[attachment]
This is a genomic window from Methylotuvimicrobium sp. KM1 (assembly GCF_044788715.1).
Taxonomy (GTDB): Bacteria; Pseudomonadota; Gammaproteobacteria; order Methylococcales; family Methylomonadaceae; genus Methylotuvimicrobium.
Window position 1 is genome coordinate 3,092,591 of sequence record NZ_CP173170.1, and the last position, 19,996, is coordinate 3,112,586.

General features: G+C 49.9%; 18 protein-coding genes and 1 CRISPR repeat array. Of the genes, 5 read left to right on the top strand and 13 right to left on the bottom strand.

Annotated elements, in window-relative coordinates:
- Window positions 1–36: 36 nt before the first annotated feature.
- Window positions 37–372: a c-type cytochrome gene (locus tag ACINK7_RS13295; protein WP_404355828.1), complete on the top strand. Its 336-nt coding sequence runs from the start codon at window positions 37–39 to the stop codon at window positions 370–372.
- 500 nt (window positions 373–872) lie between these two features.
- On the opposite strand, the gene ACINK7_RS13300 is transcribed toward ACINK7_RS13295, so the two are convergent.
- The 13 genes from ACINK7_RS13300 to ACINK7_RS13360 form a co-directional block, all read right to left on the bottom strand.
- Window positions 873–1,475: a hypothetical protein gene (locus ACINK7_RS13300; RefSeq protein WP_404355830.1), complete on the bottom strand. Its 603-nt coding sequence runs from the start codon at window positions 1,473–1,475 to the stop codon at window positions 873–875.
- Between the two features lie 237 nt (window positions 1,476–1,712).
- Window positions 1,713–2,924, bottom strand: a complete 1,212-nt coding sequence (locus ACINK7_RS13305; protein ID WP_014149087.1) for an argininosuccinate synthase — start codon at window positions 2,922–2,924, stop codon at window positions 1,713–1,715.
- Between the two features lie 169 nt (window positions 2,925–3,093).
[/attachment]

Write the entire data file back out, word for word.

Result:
This is a genomic window from Methylotuvimicrobium sp. KM1 (assembly GCF_044788715.1).
Taxonomy (GTDB): Bacteria; Pseudomonadota; Gammaproteobacteria; order Methylococcales; family Methylomonadaceae; genus Methylotuvimicrobium.
Window position 1 is genome coordinate 3,092,591 of sequence record NZ_CP173170.1, and the last position, 19,996, is coordinate 3,112,586.

General features: G+C 49.9%; 18 protein-coding genes and 1 CRISPR repeat array. Of the genes, 5 read left to right on the top strand and 13 right to left on the bottom strand.

Annotated elements, in window-relative coordinates:
- Window positions 1–36: 36 nt before the first annotated feature.
- Window positions 37–372: a c-type cytochrome gene (locus tag ACINK7_RS13295; protein WP_404355828.1), complete on the top strand. Its 336-nt coding sequence runs from the start codon at window positions 37–39 to the stop codon at window positions 370–372.
- 500 nt (window positions 373–872) lie between these two features.
- On the opposite strand, the gene ACINK7_RS13300 is transcribed toward ACINK7_RS13295, so the two are convergent.
- The 13 genes from ACINK7_RS13300 to ACINK7_RS13360 form a co-directional block, all read right to left on the bottom strand.
- Window positions 873–1,475: a hypothetical protein gene (locus ACINK7_RS13300; RefSeq protein WP_404355830.1), complete on the bottom strand. Its 603-nt coding sequence runs from the start codon at window positions 1,473–1,475 to the stop codon at window positions 873–875.
- Between the two features lie 237 nt (window positions 1,476–1,712).
- Window positions 1,713–2,924, bottom strand: a complete 1,212-nt coding sequence (locus ACINK7_RS13305; protein ID WP_014149087.1) for an argininosuccinate synthase — start codon at window positions 2,922–2,924, stop codon at window positions 1,713–1,715.
- Between the two features lie 169 nt (window positions 2,925–3,093).